The 2008 model year was only left to feature the Yamaha Chip Controlled Intake as a new, cool system and it did, making the Yamaha R6 the most sophisticated middleweight super sport bike out there.
2009 Honda CBR600RR
But Honda is coming strong and not necessarily from behind as the 2009 CBR600RR benefits of Combined Anti-Lock Braking, the first ABS system of this class. I suppose this surely qualifies the CBR for the title if the 599cc liquid-cooled inline four-cylinder; DOHC, four valves per cylinder engine doesn’t. This one if fed through a Dual Stage Fuel Injection (DSFI) with 40mm throttle bodies, Denso 12-hole injectors so it is hard to believe that the gap between Yamaha and Honda is big.
Among the Japanese crowd, the 2009 Suzuki GSX-R600 is one threatening opponent. No wonder as it is powered by a 599cc liquid-cooled inline four-cylinder; DOHC, 16-valves per cylinder engine and weighs only 432 lbs wet. The fuel injection system features Suzuki Dual Throttle Valve (SDTV) system with dual fuel injectors per cylinder and new compact eight-hole, fine spray injectors so there is plenty to expect there.
2009 Kawasaki ZX-6R
Kawasaki super sport models may be getting uglier with each year that passes, but the performance is there, no doubt about it. The fuel-injected 599cc liquid-cooled, four-stroke; DOHC, four valves per cylinder, inline-four engine is also race-derived so the track is this bike’s middle name.
Undoubtedly, the 2009 Yamaha YZF-R6 qualifies for the meanest looking 600 out there. In fact, this bike is a trendsetter as it as the first to feature such an aggressive riding position as well as an under engine exhaust. Overall, the bike is compact and has a very aggressive appearance (quite frankly, it looks like it wants to eat every single flying creature that passes in its way). If the front end doesn’t convince you, try looking at the rider seat’s positioning angle and if that too looks normal, the passenger riding position will definitely have you going “you’ve got to be kidding me” especially if you actually have to sit there. Ouch!
The gas tank is low mounted into the Deltabox frame allowing the rider enough room to squat under the windscreen in those high-speed rounds. The headlights clearly distinguish this bike as being a Yamaha even though, compared to the first model year, the 2009 looks like a two-wheeled arrow.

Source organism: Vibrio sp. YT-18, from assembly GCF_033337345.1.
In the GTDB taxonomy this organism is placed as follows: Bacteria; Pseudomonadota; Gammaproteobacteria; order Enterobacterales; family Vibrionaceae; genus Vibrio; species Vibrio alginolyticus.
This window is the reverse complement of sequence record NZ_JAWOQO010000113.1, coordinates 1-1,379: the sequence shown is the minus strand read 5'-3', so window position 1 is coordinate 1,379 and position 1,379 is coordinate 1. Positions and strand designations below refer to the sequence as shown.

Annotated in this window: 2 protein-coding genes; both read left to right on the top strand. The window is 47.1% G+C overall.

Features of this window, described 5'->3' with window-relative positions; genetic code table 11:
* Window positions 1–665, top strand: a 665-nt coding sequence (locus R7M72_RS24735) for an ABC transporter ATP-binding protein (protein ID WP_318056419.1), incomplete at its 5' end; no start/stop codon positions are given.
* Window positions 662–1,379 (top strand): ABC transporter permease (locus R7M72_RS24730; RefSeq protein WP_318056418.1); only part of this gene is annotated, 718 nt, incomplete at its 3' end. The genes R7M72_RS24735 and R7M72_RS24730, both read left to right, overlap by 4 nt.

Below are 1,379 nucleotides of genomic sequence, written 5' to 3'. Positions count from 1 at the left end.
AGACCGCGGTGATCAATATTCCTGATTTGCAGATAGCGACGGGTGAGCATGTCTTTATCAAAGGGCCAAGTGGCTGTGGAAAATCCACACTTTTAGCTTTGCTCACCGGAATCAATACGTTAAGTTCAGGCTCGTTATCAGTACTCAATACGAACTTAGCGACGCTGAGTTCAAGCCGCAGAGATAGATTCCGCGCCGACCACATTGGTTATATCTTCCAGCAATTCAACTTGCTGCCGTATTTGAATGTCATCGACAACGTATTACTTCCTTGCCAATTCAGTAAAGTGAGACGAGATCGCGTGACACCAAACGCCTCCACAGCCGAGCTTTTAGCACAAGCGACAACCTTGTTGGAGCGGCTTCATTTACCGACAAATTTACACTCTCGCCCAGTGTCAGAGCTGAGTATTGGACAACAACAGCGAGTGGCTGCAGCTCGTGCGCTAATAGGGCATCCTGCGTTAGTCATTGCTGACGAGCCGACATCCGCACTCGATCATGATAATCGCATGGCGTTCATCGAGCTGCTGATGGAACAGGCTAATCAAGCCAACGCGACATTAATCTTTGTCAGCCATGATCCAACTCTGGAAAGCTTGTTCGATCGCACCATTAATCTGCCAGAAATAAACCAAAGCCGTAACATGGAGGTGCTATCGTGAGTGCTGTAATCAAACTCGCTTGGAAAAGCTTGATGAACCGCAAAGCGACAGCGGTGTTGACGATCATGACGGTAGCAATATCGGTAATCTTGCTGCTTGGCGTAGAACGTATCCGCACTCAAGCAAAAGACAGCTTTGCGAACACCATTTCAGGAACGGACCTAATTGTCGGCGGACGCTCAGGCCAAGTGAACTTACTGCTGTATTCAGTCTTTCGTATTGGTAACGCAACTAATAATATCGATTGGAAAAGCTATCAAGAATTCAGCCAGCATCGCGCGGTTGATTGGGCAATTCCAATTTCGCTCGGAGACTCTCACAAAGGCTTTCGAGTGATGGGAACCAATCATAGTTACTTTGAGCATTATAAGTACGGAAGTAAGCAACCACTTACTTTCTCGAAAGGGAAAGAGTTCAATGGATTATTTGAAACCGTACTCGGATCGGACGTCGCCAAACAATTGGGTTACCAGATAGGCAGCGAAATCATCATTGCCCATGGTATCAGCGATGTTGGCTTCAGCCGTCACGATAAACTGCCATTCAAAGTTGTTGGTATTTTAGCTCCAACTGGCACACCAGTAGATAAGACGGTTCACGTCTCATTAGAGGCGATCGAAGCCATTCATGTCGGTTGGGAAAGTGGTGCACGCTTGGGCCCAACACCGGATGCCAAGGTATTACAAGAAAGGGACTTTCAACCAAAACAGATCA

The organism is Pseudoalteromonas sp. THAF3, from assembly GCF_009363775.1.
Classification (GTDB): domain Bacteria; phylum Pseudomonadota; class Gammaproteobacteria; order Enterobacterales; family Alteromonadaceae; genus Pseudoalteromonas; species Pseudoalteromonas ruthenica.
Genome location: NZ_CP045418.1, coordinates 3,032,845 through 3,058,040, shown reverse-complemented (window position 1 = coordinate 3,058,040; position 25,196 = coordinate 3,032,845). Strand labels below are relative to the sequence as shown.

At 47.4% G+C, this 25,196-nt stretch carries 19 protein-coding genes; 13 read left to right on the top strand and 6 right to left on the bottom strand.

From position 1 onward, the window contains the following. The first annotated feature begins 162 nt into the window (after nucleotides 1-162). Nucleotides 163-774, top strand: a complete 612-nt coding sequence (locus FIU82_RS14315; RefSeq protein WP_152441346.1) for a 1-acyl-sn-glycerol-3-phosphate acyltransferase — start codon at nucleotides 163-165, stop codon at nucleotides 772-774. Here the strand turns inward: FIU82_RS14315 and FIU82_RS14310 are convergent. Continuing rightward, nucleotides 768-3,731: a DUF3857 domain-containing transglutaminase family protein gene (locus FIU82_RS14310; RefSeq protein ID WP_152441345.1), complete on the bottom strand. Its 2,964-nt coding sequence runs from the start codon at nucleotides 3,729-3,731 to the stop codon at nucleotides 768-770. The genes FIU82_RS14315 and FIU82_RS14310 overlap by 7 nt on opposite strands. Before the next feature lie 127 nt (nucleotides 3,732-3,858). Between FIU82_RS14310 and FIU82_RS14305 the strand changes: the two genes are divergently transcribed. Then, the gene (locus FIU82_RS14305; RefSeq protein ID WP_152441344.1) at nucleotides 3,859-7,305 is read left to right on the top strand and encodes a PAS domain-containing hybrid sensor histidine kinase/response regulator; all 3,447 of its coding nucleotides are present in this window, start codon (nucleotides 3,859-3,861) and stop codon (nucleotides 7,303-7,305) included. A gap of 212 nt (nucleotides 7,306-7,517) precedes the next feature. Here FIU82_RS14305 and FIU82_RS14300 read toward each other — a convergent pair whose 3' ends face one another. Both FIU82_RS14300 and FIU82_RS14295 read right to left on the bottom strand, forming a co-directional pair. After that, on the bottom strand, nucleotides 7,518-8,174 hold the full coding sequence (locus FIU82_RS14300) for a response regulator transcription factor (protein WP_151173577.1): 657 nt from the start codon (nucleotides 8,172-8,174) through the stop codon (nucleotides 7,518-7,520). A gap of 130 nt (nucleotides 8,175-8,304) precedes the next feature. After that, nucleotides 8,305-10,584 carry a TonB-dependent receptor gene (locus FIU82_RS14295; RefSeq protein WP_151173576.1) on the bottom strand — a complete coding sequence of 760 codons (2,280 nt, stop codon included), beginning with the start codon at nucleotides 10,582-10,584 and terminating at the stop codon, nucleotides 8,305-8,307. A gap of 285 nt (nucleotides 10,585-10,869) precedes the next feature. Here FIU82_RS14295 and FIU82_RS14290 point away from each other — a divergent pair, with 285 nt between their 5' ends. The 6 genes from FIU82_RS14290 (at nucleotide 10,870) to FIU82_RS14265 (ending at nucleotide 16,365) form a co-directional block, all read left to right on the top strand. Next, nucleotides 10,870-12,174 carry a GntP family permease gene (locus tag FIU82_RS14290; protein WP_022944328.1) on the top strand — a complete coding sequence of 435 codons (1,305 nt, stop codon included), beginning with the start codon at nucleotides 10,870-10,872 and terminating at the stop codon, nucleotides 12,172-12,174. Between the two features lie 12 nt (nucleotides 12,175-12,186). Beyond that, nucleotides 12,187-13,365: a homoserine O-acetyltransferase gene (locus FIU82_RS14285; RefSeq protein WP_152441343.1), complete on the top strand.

The full fairing enhances the compactness impression and improves aerodynamics. Furthermore, the front signal lights are positioned at the half of the side fairing and not as close to the headlights as you would expect.
In the style created three years ago, the R6 features a short silencer that is positioned as low as possible. The five-spoke 17-inch wheels are the appropriate design choice for this bike and so are the 2009 color schemes available: Vivid Orange/Raven,Pearl White,Team Yamaha Blue/White and Raven.
The color scheme elected also has an influence on the base MSRP of the latest R6 model year. So the cheapest is the Raven ($9,990), the middle price is the one for the Team Yamaha Blue/White and the most expensive are the ones painted Pearl White and Vivid Orange/Raven.
Strangely, there is no 10 years anniversary model although that would have been very nice to see. It is also worth mentioning that the Yamaha R6 is the most expensive bike in its class, no matter the color scheme.
With only some remapped YCC-T settings for more power out of corners and new color schemes, Yamaha marks the 10th model year of the R6 and leaves us wondering once again how much better can they make it. What do you think?